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Rock

Karl Wallinger of The Waterboys & World Party Dies at 66

His 1986 hit "Ship of Fools" reached No. 27 on the Billboard Hot 100.

Karl Wallinger

Karl Wallinger

Courtesy of World Party

Karl Wallinger, who was a short-lived member of Welsh rock band The Waterboys and then helmed his solo project World Party, died Sunday (March 10). He was 66, according to his publicist. No cause of death or place was given.

Wallinger also worked with Sinead O’Connor, had his music covered by Robbie Williams, and was featured on 1994’s Reality Bites soundtrack.


The multi-instrumentalist was born in Prestatyn, Wales, in 1957. After serving as musical director for a West End production of The Rocky Horror Picture Show, Wallinger joined the Michael Scott-led Waterboys for the alternative rock band’s second album, 1984’s A Pagan Place, providing keyboards, percussion and backing vocals. By the time he finished work on their third album, This Is the Sea, which included the Scott/Wallinger composition “Don’t Bang the Drum,” he was done.

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In its review of 1985, a Waterboys’ boxed set devoted to the creation This Is the Sea, Mojo describes the fractious, yet fruitful musical dynamic between Scott and Wallinger. “It’s the volatile relationship between [Wallinger] and Scott that forms another key narrative on 1985. Long, stoned sessions at Seaview, Wallinger’s home studio in central London, prove inventive. A first instrumental take on ‘The Pan Within’ is a gorgeous meeting of aesthetics, with Scott – organic, gestural – on piano and guitar, and Wallinger providing rubbery, funky synth bass and drumbox.”

Shortly thereafter, Wallinger left The Waterboys and in 1986 formed World Party, a primarily solo endeavor with Wallinger bringing in a revolving cast of musicians as needed to his atmospheric pop universe.

World Party’s debut album, Private Revolution, spawned what ended up being the act’s biggest hit, the cynical indie-pop anthem “Ship of Fools,” which reached No. 27 on the Billboard Hot 100. The album included a then-unknown Sinead O’Connor on backing vocals and Wallinger then helped O’Connor on her album debut, 1988’s The Lion and the Cobra. Wallinger reissued “Ship of Fools” in 2018 with a new video that included newsreel footage of Donald Trump, Vladimir Putin, Stormy Daniels, refugee camps and environmental crises. The lyric video concluded with the declaration “Now more than ever.”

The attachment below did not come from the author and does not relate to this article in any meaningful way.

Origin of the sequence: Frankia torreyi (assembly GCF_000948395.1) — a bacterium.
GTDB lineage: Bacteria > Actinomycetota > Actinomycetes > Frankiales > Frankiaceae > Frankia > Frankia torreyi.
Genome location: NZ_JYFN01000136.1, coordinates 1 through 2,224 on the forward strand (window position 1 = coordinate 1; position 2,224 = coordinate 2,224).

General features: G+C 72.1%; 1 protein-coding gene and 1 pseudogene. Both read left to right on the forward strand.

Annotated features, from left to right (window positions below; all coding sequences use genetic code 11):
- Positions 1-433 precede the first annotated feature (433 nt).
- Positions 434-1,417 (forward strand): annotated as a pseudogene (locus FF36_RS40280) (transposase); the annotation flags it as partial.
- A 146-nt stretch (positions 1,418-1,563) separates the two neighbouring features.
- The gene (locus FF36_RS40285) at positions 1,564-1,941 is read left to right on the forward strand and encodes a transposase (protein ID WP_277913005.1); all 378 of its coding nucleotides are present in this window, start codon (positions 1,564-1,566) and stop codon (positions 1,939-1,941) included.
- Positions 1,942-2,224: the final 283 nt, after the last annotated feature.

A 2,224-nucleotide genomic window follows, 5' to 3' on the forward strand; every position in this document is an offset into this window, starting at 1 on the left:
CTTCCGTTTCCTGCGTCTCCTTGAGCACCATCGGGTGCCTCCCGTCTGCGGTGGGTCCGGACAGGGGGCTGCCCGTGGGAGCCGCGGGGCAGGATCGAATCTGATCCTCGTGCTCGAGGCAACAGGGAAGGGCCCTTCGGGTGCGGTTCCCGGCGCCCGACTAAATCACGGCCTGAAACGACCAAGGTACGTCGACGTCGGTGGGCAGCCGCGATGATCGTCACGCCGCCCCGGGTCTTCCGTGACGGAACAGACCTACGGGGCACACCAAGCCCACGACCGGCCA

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World Party’s second album, Goodbye Jumbo, included “Way Down Now,” which reached No. 1 on Billboard‘s Alternative Songs chart, and “Put the Message in the Box” and was nominated for best alternative music performance at the 33rd annual Grammy Awards. World Party’s fourth album, 1997’s Egyptology, included “She’s the One,” which Williams later covered and took to No. 1 on the U.K. Singles Chart.

Wallinger suffered an aneurysm in 2001 and had to reteach himself to talk and play instruments. Following his recovery, World Party returned to the road, including playing South by Southwest and Bonnaroo in 2006. Their last tour was in 2015, and their last recording was 2012’s Arkeology, a 70-track collection of new and live songs, as well as cover tunes. “It was my homespun attempt at making something interesting,” he told BuzzineNetwork. “On this album there’s lots of different kinds of music…It’s not really one genre which has been one of our problems, actually; we’ve never been able to be marketed to any particular audience. It’s just music really.”

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In a 2022 interview with The Big Takeover Show, following the reissue of Egyptology, Wallinger talked about the power of music and what he aimed for as a songwriter: “It’s good to write songs about stuff that people think about, that I thought about … I’ve always thought it should be something to do with healing or finding things out about the world that have truth. It maybe sounds a little idealistic, but it’s what music is about. It’s kind of a pure thing, music. I’m not left or right wing; I don’t even think in terms of that. I just want people to have what they need to get through living on the planet.”

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Survivors include his wife, a son and daughter, and two grandchildren.

This article was first published by Billboard U.S.

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